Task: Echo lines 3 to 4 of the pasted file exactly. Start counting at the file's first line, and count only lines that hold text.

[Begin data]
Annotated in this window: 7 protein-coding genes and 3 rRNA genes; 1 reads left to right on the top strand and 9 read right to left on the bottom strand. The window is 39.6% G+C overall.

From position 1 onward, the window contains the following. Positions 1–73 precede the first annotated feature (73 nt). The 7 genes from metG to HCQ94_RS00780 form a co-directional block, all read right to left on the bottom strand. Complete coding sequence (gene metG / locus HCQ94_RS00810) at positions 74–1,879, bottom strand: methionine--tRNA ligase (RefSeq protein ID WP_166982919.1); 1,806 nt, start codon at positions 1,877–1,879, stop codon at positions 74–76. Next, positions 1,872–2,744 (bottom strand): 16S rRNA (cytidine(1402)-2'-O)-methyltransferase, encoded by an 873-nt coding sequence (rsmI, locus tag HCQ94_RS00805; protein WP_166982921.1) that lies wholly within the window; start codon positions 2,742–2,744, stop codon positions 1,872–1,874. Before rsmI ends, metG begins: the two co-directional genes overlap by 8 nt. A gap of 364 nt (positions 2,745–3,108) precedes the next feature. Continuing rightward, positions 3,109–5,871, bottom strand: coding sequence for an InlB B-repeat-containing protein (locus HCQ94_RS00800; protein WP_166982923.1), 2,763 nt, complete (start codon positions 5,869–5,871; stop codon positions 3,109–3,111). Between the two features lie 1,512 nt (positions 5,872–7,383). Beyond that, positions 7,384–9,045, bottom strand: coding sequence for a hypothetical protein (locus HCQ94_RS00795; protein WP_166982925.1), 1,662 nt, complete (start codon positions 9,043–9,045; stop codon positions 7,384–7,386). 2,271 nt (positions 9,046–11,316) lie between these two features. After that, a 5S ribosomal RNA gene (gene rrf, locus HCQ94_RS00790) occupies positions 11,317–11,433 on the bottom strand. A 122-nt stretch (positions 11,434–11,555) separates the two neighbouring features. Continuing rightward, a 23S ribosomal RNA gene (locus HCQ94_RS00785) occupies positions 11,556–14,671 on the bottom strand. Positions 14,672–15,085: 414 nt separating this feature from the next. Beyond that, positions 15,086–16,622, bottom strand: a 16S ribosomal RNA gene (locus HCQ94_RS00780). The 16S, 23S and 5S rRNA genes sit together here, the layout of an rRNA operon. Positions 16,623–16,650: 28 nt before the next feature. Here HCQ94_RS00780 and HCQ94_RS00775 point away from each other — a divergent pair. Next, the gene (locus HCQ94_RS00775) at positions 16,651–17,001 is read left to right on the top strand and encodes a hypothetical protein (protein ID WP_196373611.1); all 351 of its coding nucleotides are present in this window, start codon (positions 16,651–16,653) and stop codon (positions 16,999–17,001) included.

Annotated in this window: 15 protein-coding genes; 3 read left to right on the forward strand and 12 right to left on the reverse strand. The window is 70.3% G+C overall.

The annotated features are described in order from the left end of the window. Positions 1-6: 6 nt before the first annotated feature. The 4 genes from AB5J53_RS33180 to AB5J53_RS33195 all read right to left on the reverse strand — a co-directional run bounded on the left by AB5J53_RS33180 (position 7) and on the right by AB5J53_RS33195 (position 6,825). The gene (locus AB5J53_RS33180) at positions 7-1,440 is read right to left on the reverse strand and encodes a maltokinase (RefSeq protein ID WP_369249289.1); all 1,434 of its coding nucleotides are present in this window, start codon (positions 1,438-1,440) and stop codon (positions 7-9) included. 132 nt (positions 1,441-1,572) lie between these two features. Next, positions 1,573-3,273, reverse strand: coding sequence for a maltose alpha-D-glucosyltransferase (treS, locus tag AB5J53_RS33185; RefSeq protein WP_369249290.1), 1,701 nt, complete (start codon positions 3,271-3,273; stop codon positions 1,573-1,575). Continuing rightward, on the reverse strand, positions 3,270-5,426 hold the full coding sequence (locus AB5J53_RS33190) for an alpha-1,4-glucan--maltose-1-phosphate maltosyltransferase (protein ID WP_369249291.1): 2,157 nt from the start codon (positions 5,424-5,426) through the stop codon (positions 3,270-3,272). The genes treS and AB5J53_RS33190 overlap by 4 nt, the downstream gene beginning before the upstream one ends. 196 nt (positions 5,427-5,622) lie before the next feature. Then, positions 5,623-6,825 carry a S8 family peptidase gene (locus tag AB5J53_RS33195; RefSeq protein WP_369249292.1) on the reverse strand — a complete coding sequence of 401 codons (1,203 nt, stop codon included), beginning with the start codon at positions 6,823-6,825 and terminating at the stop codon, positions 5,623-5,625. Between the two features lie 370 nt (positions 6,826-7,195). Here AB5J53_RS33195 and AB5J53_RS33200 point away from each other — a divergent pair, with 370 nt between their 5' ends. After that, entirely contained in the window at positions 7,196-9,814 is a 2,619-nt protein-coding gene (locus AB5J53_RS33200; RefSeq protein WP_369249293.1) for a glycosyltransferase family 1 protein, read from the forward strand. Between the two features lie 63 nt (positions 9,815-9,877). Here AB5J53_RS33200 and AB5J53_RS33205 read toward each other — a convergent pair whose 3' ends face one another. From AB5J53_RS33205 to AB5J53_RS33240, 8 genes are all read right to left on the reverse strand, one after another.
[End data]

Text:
Annotated in this window: 15 protein-coding genes; 3 read left to right on the forward strand and 12 right to left on the reverse strand. The window is 70.3% G+C overall.

The annotated features are described in order from the left end of the window. Positions 1-6: 6 nt before the first annotated feature. The 4 genes from AB5J53_RS33180 to AB5J53_RS33195 all read right to left on the reverse strand — a co-directional run bounded on the left by AB5J53_RS33180 (position 7) and on the right by AB5J53_RS33195 (position 6,825). The gene (locus AB5J53_RS33180) at positions 7-1,440 is read right to left on the reverse strand and encodes a maltokinase (RefSeq protein ID WP_369249289.1); all 1,434 of its coding nucleotides are present in this window, start codon (positions 1,438-1,440) and stop codon (positions 7-9) included. 132 nt (positions 1,441-1,572) lie between these two features. Next, positions 1,573-3,273, reverse strand: coding sequence for a maltose alpha-D-glucosyltransferase (treS, locus tag AB5J53_RS33185; RefSeq protein WP_369249290.1), 1,701 nt, complete (start codon positions 3,271-3,273; stop codon positions 1,573-1,575). Continuing rightward, on the reverse strand, positions 3,270-5,426 hold the full coding sequence (locus AB5J53_RS33190) for an alpha-1,4-glucan--maltose-1-phosphate maltosyltransferase (protein ID WP_369249291.1): 2,157 nt from the start codon (positions 5,424-5,426) through the stop codon (positions 3,270-3,272). The genes treS and AB5J53_RS33190 overlap by 4 nt, the downstream gene beginning before the upstream one ends. 196 nt (positions 5,427-5,622) lie before the next feature. Then, positions 5,623-6,825 carry a S8 family peptidase gene (locus tag AB5J53_RS33195; RefSeq protein WP_369249292.1) on the reverse strand — a complete coding sequence of 401 codons (1,203 nt, stop codon included), beginning with the start codon at positions 6,823-6,825 and terminating at the stop codon, positions 5,623-5,625. Between the two features lie 370 nt (positions 6,826-7,195). Here AB5J53_RS33195 and AB5J53_RS33200 point away from each other — a divergent pair, with 370 nt between their 5' ends. After that, entirely contained in the window at positions 7,196-9,814 is a 2,619-nt protein-coding gene (locus AB5J53_RS33200; RefSeq protein WP_369249293.1) for a glycosyltransferase family 1 protein, read from the forward strand. Between the two features lie 63 nt (positions 9,815-9,877). Here AB5J53_RS33200 and AB5J53_RS33205 read toward each other — a convergent pair whose 3' ends face one another. From AB5J53_RS33205 to AB5J53_RS33240, 8 genes are all read right to left on the reverse strand, one after another.